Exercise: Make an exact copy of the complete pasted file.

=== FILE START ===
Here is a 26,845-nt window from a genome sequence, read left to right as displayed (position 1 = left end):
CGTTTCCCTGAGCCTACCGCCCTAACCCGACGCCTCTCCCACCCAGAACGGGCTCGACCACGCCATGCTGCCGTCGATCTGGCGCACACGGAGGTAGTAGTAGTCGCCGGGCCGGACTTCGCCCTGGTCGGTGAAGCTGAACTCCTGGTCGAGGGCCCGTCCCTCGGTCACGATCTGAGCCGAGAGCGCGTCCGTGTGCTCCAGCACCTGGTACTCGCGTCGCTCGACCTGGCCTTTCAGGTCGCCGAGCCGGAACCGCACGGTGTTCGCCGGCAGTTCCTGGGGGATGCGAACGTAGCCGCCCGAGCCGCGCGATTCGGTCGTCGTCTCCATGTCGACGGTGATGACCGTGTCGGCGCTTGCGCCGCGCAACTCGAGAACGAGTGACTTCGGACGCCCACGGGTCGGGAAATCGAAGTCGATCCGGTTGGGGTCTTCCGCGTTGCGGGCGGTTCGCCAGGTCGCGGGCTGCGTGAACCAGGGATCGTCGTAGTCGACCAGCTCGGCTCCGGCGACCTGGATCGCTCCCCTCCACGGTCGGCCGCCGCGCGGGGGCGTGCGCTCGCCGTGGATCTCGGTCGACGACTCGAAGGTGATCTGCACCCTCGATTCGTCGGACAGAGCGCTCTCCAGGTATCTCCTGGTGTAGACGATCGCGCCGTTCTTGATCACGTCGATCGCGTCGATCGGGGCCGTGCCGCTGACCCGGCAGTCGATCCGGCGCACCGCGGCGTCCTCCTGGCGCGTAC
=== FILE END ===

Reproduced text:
Here is a 26,845-nt window from a genome sequence, read left to right as displayed (position 1 = left end):
CGTTTCCCTGAGCCTACCGCCCTAACCCGACGCCTCTCCCACCCAGAACGGGCTCGACCACGCCATGCTGCCGTCGATCTGGCGCACACGGAGGTAGTAGTAGTCGCCGGGCCGGACTTCGCCCTGGTCGGTGAAGCTGAACTCCTGGTCGAGGGCCCGTCCCTCGGTCACGATCTGAGCCGAGAGCGCGTCCGTGTGCTCCAGCACCTGGTACTCGCGTCGCTCGACCTGGCCTTTCAGGTCGCCGAGCCGGAACCGCACGGTGTTCGCCGGCAGTTCCTGGGGGATGCGAACGTAGCCGCCCGAGCCGCGCGATTCGGTCGTCGTCTCCATGTCGACGGTGATGACCGTGTCGGCGCTTGCGCCGCGCAACTCGAGAACGAGTGACTTCGGACGCCCACGGGTCGGGAAATCGAAGTCGATCCGGTTGGGGTCTTCCGCGTTGCGGGCGGTTCGCCAGGTCGCGGGCTGCGTGAACCAGGGATCGTCGTAGTCGACCAGCTCGGCTCCGGCGACCTGGATCGCTCCCCTCCACGGTCGGCCGCCGCGCGGGGGCGTGCGCTCGCCGTGGATCTCGGTCGACGACTCGAAGGTGATCTGCACCCTCGATTCGTCGGACAGAGCGCTCTCCAGGTATCTCCTGGTGTAGACGATCGCGCCGTTCTTGATCACGTCGATCGCGTCGATCGGGGCCGTGCCGCTGACCCGGCAGTCGATCCGGCGCACCGCGGCGTCCTCCTGGCGCGTAC